Microsoft Corp. previewed upcoming features for Hyper-V 3.0 along with Windows Server 8 at its Build conference this week, including networking, live migration and scalability improvements that bring it into closer competition with VMware.
The software is still pre-beta, meaning it is not intended for enterprise deployment but rather for developers to work on and perfect before the code is released. It will probably be a year or more before it is generally available.
Still, as of now, Hyper-V 3.0 contains new features that are turning heads among virtualization pros. Chief among them is a new extensible virtual switch, which will allow partners to build in advanced networking features, such as capture extensions that can inspect, monitor and sample traffic. The new switch will also include VN-Tag and OpenFlow support as well as the ability to throttle network quality of service using per-vNIC bandwidth reservation and limits.
“Finally!” said Matt Lavallee, director of technology for MLS Property Information Network, Inc., which runs most of its IT infrastructure on Hyper-V. “VMware’s definitely been leaps and bounds ahead of them on that front for a long time.”
Lavallee said he’s hoping the new switch will be “the first step toward having network security--we’ve had to run multiple clusters of virtual machines to keep security isolation, because there’s no other way to maintain that within Hyper-V.”
An extensible virtual switch also opens the door for more third-party virtual switches like the Cisco Nexus 1000V, developed for VMware. “You can kind of jump to conclusions as to who some of those partners would be,” said Chris Wolf, research vice president for Gartner Inc. The top two that come to mind “would be the folks that have been a bit jilted by VMware,” meaning Hewlett-Packard and Juniper. Wolf also predicted, “Just because of the market potential, Cisco really has no choice but to be a part of that too, and why wouldn’t they?”
Live migration gets a facelift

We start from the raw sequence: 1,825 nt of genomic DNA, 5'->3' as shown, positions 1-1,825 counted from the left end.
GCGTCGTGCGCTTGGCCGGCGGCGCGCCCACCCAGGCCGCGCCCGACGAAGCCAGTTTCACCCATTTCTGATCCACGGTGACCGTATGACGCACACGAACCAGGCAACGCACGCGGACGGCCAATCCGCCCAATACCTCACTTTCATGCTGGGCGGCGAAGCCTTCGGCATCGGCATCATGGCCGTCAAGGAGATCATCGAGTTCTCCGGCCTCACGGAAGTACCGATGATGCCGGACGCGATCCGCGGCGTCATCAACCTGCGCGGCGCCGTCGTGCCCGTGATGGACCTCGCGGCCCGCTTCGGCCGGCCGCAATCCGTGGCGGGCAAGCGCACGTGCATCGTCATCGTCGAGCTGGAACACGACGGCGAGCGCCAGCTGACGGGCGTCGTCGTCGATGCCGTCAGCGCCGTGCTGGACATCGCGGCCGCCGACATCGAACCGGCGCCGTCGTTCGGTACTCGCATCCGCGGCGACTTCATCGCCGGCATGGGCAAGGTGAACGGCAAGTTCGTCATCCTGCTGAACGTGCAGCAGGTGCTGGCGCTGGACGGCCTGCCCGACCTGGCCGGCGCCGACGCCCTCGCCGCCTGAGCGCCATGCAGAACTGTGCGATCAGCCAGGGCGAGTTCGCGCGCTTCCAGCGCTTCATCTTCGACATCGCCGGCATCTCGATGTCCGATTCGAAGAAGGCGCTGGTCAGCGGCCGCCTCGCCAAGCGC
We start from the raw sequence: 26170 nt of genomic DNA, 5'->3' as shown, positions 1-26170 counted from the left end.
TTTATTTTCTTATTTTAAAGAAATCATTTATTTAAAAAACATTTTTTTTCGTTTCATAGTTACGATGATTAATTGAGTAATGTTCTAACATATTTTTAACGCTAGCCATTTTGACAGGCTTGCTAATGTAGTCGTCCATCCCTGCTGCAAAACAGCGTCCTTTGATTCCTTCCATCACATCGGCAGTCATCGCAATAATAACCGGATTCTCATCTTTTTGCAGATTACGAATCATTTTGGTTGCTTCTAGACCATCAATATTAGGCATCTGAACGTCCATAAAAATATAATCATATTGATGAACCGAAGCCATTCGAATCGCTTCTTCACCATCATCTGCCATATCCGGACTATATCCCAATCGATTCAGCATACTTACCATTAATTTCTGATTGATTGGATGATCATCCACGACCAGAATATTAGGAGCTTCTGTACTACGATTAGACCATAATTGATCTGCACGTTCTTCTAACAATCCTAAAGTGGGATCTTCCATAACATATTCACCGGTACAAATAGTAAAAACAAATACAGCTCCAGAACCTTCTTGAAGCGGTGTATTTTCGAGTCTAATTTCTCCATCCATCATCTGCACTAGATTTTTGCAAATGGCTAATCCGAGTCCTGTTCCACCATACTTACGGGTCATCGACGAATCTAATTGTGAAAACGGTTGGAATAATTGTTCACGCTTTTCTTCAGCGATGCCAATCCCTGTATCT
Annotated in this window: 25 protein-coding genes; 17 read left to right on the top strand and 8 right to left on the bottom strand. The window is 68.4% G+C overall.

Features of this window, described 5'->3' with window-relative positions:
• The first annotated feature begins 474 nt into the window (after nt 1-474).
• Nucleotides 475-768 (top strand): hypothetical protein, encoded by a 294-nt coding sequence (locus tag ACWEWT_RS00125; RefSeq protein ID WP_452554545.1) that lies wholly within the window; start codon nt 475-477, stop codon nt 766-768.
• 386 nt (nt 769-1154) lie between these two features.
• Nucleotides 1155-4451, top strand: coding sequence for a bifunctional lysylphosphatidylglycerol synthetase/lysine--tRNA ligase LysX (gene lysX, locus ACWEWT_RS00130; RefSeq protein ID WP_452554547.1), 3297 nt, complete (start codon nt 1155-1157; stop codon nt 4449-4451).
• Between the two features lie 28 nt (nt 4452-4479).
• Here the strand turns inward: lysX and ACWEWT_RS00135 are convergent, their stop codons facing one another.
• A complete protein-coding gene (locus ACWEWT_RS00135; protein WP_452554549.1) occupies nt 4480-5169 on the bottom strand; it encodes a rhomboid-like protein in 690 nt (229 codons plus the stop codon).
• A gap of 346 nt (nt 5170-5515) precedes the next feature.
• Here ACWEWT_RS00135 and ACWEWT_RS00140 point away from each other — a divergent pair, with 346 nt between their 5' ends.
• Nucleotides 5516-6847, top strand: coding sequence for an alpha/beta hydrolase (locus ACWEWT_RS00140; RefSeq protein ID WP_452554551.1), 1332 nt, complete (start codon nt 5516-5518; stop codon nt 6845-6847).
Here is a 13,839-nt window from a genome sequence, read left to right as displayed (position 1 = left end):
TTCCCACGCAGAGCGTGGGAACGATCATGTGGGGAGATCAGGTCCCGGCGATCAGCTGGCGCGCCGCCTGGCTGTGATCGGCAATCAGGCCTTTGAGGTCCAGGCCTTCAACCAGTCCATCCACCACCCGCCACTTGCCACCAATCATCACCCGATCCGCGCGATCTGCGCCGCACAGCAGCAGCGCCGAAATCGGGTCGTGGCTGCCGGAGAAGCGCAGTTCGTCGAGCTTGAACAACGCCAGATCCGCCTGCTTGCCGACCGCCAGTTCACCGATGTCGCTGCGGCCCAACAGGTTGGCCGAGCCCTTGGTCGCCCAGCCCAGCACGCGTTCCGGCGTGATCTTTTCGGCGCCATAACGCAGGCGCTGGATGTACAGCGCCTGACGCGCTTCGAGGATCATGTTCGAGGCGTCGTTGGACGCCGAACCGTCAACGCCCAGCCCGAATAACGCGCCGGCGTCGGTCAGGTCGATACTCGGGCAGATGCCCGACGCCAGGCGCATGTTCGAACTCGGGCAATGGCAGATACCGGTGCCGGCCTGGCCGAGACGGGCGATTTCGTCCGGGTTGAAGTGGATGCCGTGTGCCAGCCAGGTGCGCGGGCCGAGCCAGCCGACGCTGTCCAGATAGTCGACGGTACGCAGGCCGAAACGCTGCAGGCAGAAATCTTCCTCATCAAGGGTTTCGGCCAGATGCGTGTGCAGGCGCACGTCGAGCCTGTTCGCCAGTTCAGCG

Newly proposed live migration features also caught users’ eye. Live storage migration is one key update from Windows Server 2008 R2’s Quick Storage Migration, which required some downtime during the migration process. There are also indications that Microsoft plans to work with storage partners to offload storage migration to storage-array hardware.
Finally, the new release is slated to include support for concurrent live storage migrations, which stands out to users with Hyper-V in production today.
“The concurrent migration scenarios definitely add efficiency to the work process,” said Rob McShinsky, senior systems engineer for Dartmouth Hitchcock Medical Center in Lebanon, N.H. “Even in non-emergency situations, we’re always moving VMs between hosts and balancing and updating our host infrastructure. So, some of those concurrencies really add to the efficiency of administration.”
Also among the proposed new features is the ability to live migrate virtual machines without shared storage, using only a Gigabit Ethernet connection. So far, Red Hat’s KVM, through a project with IBM, is the only hypervisor that currently supports live migration without shared storage of any kind. This capability could theoretically drive virtualization into new environments, such as small businesses and public cloud computing, where shared storage is not always available.
But VMware is also solving a similar problem with the virtual storage appliance (VSA) launched with vSphere 5, countered Wolf. The VSA creates logical shared storage out of the internal disks on up to three VMware hosts and it’s supported in the small to medium-sized business-focused Essentials edition of vSphere.